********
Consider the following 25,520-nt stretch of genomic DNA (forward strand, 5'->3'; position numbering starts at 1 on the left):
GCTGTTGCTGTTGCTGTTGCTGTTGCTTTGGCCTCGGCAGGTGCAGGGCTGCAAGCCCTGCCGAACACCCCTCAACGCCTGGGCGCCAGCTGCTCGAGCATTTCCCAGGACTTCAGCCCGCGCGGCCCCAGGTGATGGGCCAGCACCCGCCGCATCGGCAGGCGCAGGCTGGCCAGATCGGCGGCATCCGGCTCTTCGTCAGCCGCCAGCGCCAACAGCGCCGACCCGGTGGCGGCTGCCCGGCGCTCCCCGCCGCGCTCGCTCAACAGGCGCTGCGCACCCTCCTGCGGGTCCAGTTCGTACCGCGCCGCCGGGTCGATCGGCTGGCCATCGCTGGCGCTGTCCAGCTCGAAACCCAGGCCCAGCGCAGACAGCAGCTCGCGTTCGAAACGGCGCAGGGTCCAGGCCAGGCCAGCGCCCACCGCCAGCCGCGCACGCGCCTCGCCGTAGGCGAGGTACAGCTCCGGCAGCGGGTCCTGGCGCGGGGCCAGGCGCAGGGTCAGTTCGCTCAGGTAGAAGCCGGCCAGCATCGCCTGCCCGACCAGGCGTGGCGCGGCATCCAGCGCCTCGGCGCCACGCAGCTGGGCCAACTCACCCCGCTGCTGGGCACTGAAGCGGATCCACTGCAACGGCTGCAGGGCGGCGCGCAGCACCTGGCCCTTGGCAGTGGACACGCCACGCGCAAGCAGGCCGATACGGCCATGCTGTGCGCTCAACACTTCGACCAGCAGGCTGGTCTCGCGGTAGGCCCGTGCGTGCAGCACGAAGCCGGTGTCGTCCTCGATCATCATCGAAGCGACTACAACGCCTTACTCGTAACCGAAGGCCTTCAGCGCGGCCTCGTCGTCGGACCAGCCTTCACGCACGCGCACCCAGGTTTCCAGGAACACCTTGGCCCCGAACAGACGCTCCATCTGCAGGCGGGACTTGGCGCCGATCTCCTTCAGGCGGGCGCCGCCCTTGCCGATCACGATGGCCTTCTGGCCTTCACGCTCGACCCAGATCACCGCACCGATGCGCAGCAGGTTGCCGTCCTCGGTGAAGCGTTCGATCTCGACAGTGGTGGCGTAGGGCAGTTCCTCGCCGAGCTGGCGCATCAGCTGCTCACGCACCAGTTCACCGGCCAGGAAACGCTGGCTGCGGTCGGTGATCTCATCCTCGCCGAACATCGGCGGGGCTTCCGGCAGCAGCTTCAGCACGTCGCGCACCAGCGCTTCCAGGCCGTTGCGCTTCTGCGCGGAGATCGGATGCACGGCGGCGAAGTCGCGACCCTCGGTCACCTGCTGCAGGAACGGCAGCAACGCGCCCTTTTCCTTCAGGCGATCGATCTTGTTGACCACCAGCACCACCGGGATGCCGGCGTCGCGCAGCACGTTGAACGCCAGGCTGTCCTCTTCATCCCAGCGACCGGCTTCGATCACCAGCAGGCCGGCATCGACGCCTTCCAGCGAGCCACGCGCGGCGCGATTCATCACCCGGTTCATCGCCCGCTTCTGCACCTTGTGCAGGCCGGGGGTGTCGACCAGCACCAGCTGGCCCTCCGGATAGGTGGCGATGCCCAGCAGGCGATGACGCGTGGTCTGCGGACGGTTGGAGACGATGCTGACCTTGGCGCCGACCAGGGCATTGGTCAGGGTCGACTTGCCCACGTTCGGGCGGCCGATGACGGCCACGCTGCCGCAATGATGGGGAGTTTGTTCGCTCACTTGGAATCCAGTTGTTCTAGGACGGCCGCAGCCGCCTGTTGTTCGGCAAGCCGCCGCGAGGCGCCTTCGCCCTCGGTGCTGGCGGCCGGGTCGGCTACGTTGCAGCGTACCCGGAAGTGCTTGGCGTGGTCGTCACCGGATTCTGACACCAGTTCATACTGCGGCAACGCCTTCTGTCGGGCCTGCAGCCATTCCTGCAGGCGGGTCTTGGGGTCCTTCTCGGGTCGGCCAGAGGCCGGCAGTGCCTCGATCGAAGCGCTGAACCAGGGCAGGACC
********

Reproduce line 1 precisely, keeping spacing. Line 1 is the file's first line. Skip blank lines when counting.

Consider the following 25,520-nt stretch of genomic DNA (forward strand, 5'->3'; position numbering starts at 1 on the left):